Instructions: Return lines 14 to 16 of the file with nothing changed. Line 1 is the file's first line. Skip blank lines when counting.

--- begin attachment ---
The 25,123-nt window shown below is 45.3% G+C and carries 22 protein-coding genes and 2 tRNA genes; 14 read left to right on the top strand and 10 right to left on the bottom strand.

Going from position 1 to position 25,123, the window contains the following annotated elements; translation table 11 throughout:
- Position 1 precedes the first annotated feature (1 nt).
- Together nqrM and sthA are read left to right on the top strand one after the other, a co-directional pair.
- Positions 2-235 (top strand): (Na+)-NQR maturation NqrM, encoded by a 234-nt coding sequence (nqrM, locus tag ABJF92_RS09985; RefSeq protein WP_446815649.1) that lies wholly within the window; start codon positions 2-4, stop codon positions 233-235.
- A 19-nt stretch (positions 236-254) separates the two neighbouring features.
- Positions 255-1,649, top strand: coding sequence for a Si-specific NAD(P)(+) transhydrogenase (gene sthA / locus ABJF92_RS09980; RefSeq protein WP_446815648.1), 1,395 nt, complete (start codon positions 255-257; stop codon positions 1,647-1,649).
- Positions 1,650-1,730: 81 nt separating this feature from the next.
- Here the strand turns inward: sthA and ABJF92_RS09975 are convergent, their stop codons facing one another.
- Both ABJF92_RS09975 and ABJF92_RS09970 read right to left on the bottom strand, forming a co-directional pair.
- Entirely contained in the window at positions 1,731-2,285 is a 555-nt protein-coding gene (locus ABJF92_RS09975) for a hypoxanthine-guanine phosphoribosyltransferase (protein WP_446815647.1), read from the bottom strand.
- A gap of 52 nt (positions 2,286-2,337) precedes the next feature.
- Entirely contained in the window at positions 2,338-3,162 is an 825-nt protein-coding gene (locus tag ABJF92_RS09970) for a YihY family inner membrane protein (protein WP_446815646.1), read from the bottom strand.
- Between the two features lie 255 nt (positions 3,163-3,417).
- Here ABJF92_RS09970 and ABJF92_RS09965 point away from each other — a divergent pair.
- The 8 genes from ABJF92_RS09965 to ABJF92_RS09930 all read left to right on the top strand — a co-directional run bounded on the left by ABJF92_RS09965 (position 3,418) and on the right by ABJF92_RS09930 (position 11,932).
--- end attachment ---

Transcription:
- Between the two features lie 255 nt (positions 3,163-3,417).
- Here ABJF92_RS09970 and ABJF92_RS09965 point away from each other — a divergent pair.
- The 8 genes from ABJF92_RS09965 to ABJF92_RS09930 all read left to right on the top strand — a co-directional run bounded on the left by ABJF92_RS09965 (position 3,418) and on the right by ABJF92_RS09930 (position 11,932).